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Am J Kidney Dis. 2000 Feb;35(2):227-36.

Effect of 1,25-dihydroxyvitamin D3 and calcium carbonate on bone loss associated with long-term renal transplantation.

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  • 1Department of Renal Medicine, Manchester Royal Infirmary, School of Medicine, University of Manchester, UK. acueto@jal1.telmex.net.mx

Abstract

To investigate the effect of calcitriol plus calcium carbonate on the bone loss associated with long-term renal transplantation, 30 patients with serum creatinine levels less than 2.0 mg/dL were randomly allocated to a control (n = 14) or treatment group (n = 16) and studied with bone biopsy and densitometry at baseline and after 1 year of follow-up. Calcitriol (0.25 microg/d) plus calcium carbonate (500 mg/d of elemental calcium) were administered to patients in the treatment group. Comparing the baseline and final data of each group at a time, no change in bone mineral density (BMD) z score was observed at the distal radius (control, -0.8 +/- 0.8 versus -0.6 +/- 0.9; treatment, -1.0 +/- 1.0 versus -1.0 +/- 1.1). However, a significant increase (P < 0.05) was found at the lumbar spine in both groups (control, 0.1 +/- 1.6 versus 0.4 +/- 1.6; treatment, -0.1 +/- 1.5 versus 0.3 +/- 1.5) and only in the treatment group at the femoral neck (control, -0.9 +/- 1.0 versus -0.8 +/- 1.0; treatment, -0.5 +/- 0.9 versus -0.3 +/- 1.1). When BMD was compared between groups, no significant differences were observed at the evaluated anatomic sites at baseline or after 1 year of follow-up. After 1 year of follow-up, adjusting for age and sex (z score), the control group showed a trend to reduce the value of several histomorphometric parameters, including osteoblast surface (-2.2 +/- 6.1 versus -3.4 +/- 3.9), osteoid surface (-2.3 +/- 3.5 versus -3.1 +/- 3.9), and osteoclast surface (0.2 +/- 5.0 versus -1.3 +/- 3.3). Consequently, there was a significant reduction (P < 0.05) in mineralizing surface (-9.8 +/- 11.0 versus -15.8 +/- 12.3) and appositional rate (-5.8 +/- 2.7 versus -7.6 +/- 2.2). In the treatment group, a significant reduction (P < 0.05) in osteoclast surface was observed at the end of the study (3.9 +/- 6.8 versus -1.2 +/- 4.1), and although a trend to reduce osteoblast surface (-2.5 +/- 2.6 versus -3.2 +/- 5.7) and osteoid surface (-2.1 +/- 2.5 versus -3.2 +/- 2.8) was also found, patients maintained approximately the same level of wall thickness (-5.2 +/- 5.3 versus -5.3 +/- 3.3) and bone volume (-2.7 +/- 1.8 versus -2.5 +/- 1.7). However, there was no improvement in mineralizing surface (-4.2 +/- 2.9 versus -10.4 +/- 3.6) or appositional rate (-5.8 +/- 3.1 versus -8.1 +/- 2.6). No significant differences in bone histomorphometric variables were observed between groups after 1 year of follow-up. In conclusion, 1,25-dihydroxyvitamin D3 and calcium carbonate did not significantly improve bone loss in long-term renal transplant recipients. However, significant osteoclast suppression and a trend to maintain trabecular bone volume and wall thickness as well as improve the axial BMD were observed in the treatment group.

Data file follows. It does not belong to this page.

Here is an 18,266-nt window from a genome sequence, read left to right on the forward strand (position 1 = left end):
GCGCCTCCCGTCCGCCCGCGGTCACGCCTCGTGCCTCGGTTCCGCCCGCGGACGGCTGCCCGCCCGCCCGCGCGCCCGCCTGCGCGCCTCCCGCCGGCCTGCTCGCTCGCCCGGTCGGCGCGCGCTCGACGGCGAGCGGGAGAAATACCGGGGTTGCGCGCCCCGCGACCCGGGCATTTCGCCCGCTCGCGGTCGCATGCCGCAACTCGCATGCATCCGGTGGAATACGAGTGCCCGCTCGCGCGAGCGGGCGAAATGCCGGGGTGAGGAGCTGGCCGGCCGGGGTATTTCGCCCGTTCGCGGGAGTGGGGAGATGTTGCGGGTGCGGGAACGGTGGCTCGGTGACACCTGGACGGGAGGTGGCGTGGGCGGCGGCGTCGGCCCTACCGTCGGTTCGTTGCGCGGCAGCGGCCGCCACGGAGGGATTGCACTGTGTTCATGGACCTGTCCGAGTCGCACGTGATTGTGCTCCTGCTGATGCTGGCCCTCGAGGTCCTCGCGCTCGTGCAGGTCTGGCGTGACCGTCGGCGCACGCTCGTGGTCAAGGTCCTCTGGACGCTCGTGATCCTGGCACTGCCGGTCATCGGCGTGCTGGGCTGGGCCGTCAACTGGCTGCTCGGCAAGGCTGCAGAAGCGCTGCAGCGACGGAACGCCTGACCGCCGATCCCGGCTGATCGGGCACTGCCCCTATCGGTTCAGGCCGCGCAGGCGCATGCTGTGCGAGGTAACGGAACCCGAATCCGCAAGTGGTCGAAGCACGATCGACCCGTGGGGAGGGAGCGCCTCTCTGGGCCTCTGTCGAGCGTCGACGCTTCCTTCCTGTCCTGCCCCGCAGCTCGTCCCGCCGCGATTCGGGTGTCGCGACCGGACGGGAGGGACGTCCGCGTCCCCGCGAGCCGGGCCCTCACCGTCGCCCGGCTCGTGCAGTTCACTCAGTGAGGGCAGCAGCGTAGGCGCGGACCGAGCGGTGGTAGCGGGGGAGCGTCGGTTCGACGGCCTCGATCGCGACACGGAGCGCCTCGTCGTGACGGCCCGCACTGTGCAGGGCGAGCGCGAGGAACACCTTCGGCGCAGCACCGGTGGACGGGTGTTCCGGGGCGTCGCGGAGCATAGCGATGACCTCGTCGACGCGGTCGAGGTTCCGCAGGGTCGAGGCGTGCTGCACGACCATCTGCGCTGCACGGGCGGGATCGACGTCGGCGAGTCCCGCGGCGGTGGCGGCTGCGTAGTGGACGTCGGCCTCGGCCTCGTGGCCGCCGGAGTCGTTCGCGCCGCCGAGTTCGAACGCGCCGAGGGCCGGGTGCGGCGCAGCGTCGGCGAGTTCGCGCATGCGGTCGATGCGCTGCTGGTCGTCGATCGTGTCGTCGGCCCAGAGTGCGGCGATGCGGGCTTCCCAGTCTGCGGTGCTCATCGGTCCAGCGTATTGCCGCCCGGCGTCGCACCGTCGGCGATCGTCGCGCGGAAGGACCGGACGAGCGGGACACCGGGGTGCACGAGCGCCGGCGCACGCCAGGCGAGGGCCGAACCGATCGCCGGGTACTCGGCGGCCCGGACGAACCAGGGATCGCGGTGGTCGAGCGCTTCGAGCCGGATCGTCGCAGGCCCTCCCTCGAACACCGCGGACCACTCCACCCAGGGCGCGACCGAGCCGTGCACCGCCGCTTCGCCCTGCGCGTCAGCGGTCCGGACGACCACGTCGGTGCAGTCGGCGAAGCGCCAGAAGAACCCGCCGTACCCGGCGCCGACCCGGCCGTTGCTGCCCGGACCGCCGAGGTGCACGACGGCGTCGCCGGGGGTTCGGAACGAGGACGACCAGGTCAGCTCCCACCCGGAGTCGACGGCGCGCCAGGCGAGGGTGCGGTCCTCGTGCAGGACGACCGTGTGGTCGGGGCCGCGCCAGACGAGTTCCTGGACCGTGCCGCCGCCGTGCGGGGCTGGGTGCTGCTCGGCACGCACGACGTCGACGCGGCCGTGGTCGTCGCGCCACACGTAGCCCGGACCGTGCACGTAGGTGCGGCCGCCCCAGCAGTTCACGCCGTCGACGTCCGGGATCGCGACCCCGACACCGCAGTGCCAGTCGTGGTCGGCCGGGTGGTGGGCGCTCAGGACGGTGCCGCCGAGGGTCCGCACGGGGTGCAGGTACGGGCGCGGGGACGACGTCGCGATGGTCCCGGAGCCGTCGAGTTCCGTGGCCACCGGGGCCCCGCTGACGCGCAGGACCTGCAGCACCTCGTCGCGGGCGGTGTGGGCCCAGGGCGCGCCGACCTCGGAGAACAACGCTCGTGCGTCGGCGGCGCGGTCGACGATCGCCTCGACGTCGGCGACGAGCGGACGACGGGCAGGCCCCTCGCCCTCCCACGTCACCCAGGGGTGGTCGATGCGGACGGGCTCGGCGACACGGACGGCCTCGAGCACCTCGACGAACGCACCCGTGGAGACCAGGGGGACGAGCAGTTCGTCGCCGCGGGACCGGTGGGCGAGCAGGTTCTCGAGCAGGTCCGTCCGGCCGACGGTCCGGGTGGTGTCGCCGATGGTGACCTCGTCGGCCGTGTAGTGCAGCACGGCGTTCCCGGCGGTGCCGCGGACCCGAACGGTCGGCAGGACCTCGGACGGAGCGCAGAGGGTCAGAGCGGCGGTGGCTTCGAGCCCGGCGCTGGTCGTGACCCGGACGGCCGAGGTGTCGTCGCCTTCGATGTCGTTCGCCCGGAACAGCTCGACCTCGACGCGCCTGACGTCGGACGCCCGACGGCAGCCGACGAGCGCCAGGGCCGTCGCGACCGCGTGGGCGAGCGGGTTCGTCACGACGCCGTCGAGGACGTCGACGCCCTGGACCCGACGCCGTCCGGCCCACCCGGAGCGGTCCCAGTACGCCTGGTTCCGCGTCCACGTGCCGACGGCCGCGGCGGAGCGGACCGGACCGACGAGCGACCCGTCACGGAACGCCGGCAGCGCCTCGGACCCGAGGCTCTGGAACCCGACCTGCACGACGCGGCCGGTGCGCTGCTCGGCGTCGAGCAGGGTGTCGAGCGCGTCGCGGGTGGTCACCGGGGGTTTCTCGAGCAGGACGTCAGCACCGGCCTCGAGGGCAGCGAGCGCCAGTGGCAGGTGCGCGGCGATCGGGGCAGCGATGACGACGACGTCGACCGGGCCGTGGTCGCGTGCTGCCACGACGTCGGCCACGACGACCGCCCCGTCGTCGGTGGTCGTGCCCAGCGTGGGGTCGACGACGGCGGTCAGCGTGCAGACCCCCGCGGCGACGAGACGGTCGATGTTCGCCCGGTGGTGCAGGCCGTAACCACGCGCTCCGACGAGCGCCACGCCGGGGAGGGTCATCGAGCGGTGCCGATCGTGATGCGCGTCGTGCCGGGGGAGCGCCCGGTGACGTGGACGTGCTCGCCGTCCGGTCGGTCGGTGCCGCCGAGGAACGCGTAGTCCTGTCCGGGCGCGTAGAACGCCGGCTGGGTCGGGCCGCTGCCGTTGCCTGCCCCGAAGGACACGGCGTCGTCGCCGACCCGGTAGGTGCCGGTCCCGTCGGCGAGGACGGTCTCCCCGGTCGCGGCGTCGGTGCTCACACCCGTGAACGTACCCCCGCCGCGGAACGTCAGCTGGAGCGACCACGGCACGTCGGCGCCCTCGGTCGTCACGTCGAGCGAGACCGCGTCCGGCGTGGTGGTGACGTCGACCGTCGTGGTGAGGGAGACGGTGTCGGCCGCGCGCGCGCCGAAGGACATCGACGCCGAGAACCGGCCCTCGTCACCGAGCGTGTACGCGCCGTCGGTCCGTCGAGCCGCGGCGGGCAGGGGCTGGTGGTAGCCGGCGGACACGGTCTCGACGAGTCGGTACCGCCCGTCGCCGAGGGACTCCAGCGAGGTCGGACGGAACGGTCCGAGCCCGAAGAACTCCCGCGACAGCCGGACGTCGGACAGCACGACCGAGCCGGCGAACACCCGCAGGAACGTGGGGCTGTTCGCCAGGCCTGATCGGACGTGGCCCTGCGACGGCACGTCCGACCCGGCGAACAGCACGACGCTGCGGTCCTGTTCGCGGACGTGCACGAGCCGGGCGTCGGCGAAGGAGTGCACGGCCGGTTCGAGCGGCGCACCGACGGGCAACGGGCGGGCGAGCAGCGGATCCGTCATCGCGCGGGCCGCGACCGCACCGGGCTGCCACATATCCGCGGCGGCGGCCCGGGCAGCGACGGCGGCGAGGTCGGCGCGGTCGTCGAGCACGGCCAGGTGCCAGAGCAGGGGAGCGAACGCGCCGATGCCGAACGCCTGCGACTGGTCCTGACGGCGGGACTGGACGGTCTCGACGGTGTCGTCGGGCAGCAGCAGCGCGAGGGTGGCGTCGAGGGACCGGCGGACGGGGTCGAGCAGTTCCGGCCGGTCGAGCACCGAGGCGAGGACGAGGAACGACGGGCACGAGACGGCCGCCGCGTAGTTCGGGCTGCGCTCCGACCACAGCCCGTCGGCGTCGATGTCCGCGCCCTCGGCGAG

PMID:
10676721
[PubMed - indexed for MEDLINE]
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